The demand for fixed-income annuities has increased as the volume of variable annuity purchases has decreased. However, in a recent Bloomberg BNA article, Milliman’s Noel Abkemeier discusses the negative affects the recession has left on variable annuity products.
Here is an excerpt:
“During the Great Recession, the cost of hedging the living benefits became very expensive,” which forced the insurance industry to deploy various de-risking measures to try to stabilize the variable annuity business, said Noel Abkemeier, a consulting actuary and principal at Milliman in Chicago.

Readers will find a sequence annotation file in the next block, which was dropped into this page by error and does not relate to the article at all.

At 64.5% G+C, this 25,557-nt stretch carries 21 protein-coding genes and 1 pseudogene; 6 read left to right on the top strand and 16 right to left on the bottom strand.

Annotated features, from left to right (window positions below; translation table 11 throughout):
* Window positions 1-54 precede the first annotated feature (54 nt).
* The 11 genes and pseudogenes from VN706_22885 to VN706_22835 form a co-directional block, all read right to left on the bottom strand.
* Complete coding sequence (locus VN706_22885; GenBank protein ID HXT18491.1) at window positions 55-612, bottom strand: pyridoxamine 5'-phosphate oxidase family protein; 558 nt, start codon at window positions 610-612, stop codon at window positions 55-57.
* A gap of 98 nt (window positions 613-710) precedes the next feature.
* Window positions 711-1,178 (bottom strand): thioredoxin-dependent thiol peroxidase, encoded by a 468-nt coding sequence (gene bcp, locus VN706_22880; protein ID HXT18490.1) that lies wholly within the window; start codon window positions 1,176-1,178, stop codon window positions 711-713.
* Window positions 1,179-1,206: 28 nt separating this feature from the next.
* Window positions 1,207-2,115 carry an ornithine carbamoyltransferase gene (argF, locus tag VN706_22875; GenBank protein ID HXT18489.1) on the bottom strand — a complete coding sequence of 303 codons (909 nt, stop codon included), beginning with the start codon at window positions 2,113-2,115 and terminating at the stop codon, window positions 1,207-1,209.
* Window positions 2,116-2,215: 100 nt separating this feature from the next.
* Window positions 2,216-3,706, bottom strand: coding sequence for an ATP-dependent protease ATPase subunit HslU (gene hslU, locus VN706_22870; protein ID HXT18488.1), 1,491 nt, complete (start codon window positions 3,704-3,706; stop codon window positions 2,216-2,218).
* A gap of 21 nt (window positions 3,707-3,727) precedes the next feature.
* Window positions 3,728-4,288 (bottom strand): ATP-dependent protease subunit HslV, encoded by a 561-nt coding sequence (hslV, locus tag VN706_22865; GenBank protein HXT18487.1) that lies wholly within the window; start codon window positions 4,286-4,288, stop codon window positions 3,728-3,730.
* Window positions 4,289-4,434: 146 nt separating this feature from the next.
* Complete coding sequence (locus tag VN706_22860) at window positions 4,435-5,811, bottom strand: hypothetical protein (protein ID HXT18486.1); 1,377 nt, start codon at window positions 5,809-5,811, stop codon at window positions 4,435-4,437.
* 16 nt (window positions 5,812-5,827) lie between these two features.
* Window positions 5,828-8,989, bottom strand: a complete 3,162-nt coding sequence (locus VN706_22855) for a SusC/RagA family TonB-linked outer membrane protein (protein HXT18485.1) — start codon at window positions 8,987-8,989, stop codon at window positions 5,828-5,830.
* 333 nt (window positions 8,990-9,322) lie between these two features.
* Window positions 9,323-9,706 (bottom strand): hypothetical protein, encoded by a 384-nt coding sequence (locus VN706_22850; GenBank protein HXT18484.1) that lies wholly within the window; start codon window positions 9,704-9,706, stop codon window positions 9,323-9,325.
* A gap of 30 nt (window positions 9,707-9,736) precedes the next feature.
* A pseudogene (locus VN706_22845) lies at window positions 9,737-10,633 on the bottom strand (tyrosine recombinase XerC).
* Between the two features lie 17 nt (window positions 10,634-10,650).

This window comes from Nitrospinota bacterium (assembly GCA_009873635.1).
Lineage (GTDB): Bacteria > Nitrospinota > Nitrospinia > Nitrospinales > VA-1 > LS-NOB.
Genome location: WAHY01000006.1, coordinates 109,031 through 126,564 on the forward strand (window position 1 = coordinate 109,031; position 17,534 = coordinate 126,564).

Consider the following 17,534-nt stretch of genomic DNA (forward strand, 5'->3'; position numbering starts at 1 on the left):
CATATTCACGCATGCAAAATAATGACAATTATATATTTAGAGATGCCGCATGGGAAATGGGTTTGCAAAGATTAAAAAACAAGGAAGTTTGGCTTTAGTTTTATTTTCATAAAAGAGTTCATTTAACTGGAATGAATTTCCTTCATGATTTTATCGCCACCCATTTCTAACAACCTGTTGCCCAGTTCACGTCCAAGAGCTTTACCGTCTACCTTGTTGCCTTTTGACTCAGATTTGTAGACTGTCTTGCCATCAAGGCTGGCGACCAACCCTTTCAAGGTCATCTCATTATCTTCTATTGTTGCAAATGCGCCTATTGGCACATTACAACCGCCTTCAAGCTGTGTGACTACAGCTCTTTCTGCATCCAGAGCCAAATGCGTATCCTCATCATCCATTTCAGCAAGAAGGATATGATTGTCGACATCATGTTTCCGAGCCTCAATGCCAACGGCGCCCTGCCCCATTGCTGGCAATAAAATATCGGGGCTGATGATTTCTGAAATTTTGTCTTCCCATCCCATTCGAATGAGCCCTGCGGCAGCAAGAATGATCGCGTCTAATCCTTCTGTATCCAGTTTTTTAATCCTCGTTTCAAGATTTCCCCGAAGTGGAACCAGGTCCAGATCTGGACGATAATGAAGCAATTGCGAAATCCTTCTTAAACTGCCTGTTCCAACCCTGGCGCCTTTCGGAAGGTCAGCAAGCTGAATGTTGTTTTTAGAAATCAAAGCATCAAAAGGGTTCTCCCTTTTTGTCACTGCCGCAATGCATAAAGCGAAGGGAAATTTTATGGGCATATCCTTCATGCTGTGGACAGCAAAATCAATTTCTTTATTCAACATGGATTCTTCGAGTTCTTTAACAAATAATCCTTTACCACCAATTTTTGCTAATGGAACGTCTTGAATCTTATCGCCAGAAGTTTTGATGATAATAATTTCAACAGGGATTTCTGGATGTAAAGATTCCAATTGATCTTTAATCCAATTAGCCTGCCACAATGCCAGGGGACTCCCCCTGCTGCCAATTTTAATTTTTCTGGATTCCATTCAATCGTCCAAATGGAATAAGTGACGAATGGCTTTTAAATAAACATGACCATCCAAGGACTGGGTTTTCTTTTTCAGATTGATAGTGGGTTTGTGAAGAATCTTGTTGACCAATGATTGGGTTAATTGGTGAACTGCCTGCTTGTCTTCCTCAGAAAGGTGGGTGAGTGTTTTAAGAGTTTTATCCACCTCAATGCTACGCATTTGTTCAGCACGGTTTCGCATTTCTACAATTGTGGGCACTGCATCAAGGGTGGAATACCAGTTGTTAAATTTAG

Insurance companies instituted a number of investment changes and other measures “to control the cost of the living benefit to the customer and, secondly, to limit their own risk,” Abkemeier said during a session on trends in annuity products at the Insured Retirement Institute’s Government, Legal and Regulatory Conference.
Unlike variable annuity sales, purchases of indexed annuities increased slowly but steadily during the same 2007-2012 period, Abkemeier said. “They were maybe the product for the time,” because they were less vulnerable to the fluctuation in interest rates that hurt fixed-income and variable-rate annuities, he said.
For more Milliman perspective on variable annuities, click here.